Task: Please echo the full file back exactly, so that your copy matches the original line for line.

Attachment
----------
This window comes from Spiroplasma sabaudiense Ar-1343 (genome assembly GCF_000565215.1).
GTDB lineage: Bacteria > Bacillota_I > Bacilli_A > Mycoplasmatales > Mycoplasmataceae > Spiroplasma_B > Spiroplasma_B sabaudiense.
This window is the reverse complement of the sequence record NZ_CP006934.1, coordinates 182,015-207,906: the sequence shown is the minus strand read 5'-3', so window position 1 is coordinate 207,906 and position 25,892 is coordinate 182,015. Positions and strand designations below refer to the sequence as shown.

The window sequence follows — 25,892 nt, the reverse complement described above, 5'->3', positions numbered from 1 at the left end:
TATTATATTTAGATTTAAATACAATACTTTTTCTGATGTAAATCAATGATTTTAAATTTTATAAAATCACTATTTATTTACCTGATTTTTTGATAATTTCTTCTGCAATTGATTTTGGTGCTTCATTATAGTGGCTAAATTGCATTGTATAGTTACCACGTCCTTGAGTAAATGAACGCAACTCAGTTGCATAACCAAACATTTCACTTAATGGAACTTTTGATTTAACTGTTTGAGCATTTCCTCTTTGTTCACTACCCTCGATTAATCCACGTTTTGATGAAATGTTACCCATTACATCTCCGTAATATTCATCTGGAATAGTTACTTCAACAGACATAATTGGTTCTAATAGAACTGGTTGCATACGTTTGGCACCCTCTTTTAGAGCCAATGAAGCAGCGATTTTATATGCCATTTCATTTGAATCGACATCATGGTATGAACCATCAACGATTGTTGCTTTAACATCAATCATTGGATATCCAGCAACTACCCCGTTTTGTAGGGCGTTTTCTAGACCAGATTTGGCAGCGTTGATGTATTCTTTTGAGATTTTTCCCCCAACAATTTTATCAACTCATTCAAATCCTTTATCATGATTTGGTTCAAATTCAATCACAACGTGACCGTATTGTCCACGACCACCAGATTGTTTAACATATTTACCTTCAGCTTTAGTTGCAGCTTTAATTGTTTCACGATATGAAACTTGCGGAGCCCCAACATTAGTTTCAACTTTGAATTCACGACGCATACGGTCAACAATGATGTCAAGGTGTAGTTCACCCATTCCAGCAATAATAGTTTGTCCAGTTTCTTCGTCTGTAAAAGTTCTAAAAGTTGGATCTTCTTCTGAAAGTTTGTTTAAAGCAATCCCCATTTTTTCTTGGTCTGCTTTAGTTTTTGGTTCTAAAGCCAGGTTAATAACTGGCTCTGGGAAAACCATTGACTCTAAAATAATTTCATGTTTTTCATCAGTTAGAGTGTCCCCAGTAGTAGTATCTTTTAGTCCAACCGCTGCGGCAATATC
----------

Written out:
This window comes from Spiroplasma sabaudiense Ar-1343 (genome assembly GCF_000565215.1).
GTDB lineage: Bacteria > Bacillota_I > Bacilli_A > Mycoplasmatales > Mycoplasmataceae > Spiroplasma_B > Spiroplasma_B sabaudiense.
This window is the reverse complement of the sequence record NZ_CP006934.1, coordinates 182,015-207,906: the sequence shown is the minus strand read 5'-3', so window position 1 is coordinate 207,906 and position 25,892 is coordinate 182,015. Positions and strand designations below refer to the sequence as shown.

The window sequence follows — 25,892 nt, the reverse complement described above, 5'->3', positions numbered from 1 at the left end:
TATTATATTTAGATTTAAATACAATACTTTTTCTGATGTAAATCAATGATTTTAAATTTTATAAAATCACTATTTATTTACCTGATTTTTTGATAATTTCTTCTGCAATTGATTTTGGTGCTTCATTATAGTGGCTAAATTGCATTGTATAGTTACCACGTCCTTGAGTAAATGAACGCAACTCAGTTGCATAACCAAACATTTCACTTAATGGAACTTTTGATTTAACTGTTTGAGCATTTCCTCTTTGTTCACTACCCTCGATTAATCCACGTTTTGATGAAATGTTACCCATTACATCTCCGTAATATTCATCTGGAATAGTTACTTCAACAGACATAATTGGTTCTAATAGAACTGGTTGCATACGTTTGGCACCCTCTTTTAGAGCCAATGAAGCAGCGATTTTATATGCCATTTCATTTGAATCGACATCATGGTATGAACCATCAACGATTGTTGCTTTAACATCAATCATTGGATATCCAGCAACTACCCCGTTTTGTAGGGCGTTTTCTAGACCAGATTTGGCAGCGTTGATGTATTCTTTTGAGATTTTTCCCCCAACAATTTTATCAACTCATTCAAATCCTTTATCATGATTTGGTTCAAATTCAATCACAACGTGACCGTATTGTCCACGACCACCAGATTGTTTAACATATTTACCTTCAGCTTTAGTTGCAGCTTTAATTGTTTCACGATATGAAACTTGCGGAGCCCCAACATTAGTTTCAACTTTGAATTCACGACGCATACGGTCAACAATGATGTCAAGGTGTAGTTCACCCATTCCAGCAATAATAGTTTGTCCAGTTTCTTCGTCTGTAAAAGTTCTAAAAGTTGGATCTTCTTCTGAAAGTTTGTTTAAAGCAATCCCCATTTTTTCTTGGTCTGCTTTAGTTTTTGGTTCTAAAGCCAGGTTAATAACTGGCTCTGGGAAAACCATTGACTCTAAAATAATTTCATGTTTTTCATCAGTTAGAGTGTCCCCAGTAGTAGTATCTTTTAGTCCAACCGCTGCGGCAATATC